"[The Braves] were the worst team in baseball," Nixon said. "I wasn't comfortable with that trade, so I had some animosity toward the Expos when they did that on April Fools' Day. So, I was like, 'I'm going to show you guys a few things here.' That's what I was thinking, but not necessarily that I was going to steal that many bases in a game."
As Nixon has spent his retirement years in Atlanta aiding troubled children through his non-profit Otis Nixon Foundation, he has taken pride in the fact that Carl Crawford (2009) and Eric Young Sr. (1996) are the only other men who can lay claim to having swiped six bags in one game. But at the same time, he certainly appreciates having been the first to gain this distinction.
"I don't think [Expos manager Buck Rodgers] slept well that night because I knew those pitchers inside and out," Nixon said. "They just couldn't hold me close."
While playing for the Expos the previous three seasons, Nixon was often asked by Rodgers to evaluate the pickoff moves utilized by the club's young pitchers. One of those pitchers was Chris Nabholz, who was on the mound for the first four stolen bases the fleet-footed outfielder recorded on that historic day.
On his way to notching a career-best 72 stolen bases in 1991 for a Braves team that famously went worst-to-first and came one victory shy of winning the World Series, Nixon had swiped just three bags during the previous six games that had been played against the Expos. But on the final day of his first trip back to Montreal, he took advantage of a chance to send a message to his former team.
"It was just one of those days where he was feeling it and hitting behind him, I was trying to make sure he got every bit he could out of it," said Braves bench coach Terry Pendleton, who was the 1991 National League MVP. "It was beautiful to watch."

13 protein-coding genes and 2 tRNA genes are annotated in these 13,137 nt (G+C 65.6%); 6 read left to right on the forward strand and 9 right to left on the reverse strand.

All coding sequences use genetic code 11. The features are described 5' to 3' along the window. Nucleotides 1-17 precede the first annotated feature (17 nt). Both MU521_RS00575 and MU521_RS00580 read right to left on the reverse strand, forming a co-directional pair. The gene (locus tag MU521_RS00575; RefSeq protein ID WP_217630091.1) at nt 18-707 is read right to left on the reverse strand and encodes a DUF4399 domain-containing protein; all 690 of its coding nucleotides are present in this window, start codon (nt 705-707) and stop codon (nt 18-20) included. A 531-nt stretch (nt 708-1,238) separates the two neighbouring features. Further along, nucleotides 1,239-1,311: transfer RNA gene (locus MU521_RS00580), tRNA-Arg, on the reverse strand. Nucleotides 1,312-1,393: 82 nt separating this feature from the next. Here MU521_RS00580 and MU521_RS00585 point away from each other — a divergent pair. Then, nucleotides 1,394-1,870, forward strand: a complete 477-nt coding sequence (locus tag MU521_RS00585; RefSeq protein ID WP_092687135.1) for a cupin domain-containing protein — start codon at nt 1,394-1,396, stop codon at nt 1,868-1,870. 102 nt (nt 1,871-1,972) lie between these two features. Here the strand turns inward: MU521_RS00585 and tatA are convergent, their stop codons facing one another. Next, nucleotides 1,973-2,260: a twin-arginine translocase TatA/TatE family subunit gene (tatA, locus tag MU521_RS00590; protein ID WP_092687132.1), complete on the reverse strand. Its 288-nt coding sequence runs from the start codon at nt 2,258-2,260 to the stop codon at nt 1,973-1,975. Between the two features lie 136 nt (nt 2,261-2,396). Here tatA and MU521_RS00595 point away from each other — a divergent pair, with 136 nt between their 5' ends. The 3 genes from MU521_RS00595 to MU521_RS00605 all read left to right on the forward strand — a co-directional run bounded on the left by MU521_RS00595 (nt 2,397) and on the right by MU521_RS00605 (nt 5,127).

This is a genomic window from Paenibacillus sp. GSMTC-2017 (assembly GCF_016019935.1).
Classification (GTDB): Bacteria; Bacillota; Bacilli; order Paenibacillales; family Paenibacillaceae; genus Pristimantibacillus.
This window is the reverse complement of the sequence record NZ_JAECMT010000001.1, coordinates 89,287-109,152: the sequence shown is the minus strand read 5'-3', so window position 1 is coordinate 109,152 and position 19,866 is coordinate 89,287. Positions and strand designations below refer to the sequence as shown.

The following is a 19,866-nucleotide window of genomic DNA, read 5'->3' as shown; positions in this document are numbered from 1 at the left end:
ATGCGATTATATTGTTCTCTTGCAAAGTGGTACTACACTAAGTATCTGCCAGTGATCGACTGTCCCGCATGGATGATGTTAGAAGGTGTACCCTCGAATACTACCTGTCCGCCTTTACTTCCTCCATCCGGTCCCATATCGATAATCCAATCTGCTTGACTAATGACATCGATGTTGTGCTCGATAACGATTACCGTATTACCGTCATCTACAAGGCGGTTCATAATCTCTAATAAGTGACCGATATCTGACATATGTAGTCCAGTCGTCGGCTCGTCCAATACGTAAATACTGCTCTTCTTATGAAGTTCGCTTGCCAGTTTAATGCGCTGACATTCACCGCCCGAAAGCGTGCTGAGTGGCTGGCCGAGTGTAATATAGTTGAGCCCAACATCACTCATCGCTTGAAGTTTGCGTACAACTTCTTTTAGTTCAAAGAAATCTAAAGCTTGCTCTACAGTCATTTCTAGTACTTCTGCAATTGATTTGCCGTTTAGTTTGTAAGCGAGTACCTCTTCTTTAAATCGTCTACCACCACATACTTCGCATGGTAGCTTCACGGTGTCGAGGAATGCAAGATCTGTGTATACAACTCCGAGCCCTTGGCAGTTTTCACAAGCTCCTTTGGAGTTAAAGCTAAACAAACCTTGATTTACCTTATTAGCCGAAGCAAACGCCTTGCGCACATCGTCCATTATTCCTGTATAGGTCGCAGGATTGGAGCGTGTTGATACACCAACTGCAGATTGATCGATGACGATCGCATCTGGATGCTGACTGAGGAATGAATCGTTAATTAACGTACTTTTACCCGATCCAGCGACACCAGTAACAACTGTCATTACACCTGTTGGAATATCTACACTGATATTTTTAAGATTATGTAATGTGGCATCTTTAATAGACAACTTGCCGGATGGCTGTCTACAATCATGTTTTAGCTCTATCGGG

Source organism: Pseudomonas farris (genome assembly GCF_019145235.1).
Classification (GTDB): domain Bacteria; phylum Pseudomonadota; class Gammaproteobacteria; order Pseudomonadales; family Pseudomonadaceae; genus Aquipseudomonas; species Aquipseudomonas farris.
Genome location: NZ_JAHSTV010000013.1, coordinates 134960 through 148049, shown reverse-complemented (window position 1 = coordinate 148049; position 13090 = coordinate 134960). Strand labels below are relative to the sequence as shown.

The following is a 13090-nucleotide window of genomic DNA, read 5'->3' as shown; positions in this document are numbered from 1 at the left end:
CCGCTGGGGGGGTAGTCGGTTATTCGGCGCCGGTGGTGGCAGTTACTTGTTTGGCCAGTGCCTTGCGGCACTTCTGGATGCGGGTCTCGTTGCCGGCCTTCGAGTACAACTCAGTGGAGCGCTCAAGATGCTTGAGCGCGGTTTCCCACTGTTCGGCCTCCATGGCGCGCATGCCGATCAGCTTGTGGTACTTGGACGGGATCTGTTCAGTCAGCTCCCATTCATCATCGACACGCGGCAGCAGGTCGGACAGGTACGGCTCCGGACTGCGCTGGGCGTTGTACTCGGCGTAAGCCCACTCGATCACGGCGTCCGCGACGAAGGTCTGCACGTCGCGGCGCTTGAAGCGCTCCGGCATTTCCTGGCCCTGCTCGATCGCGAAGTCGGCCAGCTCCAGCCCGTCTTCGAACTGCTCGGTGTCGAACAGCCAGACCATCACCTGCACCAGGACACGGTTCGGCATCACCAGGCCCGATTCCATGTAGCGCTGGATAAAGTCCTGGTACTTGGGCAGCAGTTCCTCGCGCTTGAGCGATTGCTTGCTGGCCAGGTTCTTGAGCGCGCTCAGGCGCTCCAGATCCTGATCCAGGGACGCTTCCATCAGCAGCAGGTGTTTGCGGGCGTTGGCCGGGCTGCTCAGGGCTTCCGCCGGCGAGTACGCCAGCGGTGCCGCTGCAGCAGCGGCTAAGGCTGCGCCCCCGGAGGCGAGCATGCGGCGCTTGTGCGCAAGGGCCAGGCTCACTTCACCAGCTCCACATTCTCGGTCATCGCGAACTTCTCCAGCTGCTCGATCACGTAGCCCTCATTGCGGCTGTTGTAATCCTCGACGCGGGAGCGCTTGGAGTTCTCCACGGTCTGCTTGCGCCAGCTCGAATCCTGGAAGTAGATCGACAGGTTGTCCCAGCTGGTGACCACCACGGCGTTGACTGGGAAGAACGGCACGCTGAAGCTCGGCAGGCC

With Pendleton showing unselfish patience while taking a number of pitches, Nixon stole second and third base during both the first and third innings against Nabholz and Montreal's veteran catcher Mike Fitzgerald.
"It was like there he goes again and then there he goes again," said Cubs bench coach Dave Martinez, who watched Nixon's thievery while serving as Montreal's right fielder. "If he had gotten on two more times, he probably would have had at least eight stolen bases."
After being retired during his third and fourth plate appearances, Nixon delivered a ninth-inning leadoff single off Barry Jones and then promptly stole both second and third base again. Unfortunately, his historic effort went unrewarded as he was left stranded at third base when Jones ended the game with consecutive strikeouts of Pendleton, Lonnie Smith and Ron Gant.
"I sit back and say, man I was part of something special and that's what I cherish," Nixon said.
When Baseball's Hall of Fame requested the shoes Nixon wore during this historic game, former Braves reliever Marvin Freeman jumped at the chance to place his name within Cooperstown's hallowed halls.
"If you take the insoles out of Otis' shoes that are in the Hall of Fame, you'll have Marvin Freeman's signature in there," Pendleton said with a laugh. "He said, 'I'm going to the Hall somehow.' So if you go back and take a look at that Freeman is in the Hall of Fame."